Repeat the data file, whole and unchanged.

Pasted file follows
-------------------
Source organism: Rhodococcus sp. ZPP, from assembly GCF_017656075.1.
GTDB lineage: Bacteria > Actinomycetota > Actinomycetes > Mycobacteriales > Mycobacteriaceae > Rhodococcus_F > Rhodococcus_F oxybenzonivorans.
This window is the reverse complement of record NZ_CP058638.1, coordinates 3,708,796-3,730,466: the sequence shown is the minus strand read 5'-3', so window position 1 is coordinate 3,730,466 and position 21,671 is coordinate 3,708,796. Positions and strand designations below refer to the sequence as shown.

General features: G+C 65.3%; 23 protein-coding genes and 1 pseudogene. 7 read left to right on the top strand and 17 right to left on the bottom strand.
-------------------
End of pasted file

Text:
Source organism: Rhodococcus sp. ZPP, from assembly GCF_017656075.1.
GTDB lineage: Bacteria > Actinomycetota > Actinomycetes > Mycobacteriales > Mycobacteriaceae > Rhodococcus_F > Rhodococcus_F oxybenzonivorans.
This window is the reverse complement of record NZ_CP058638.1, coordinates 3,708,796-3,730,466: the sequence shown is the minus strand read 5'-3', so window position 1 is coordinate 3,730,466 and position 21,671 is coordinate 3,708,796. Positions and strand designations below refer to the sequence as shown.

General features: G+C 65.3%; 23 protein-coding genes and 1 pseudogene. 7 read left to right on the top strand and 17 right to left on the bottom strand.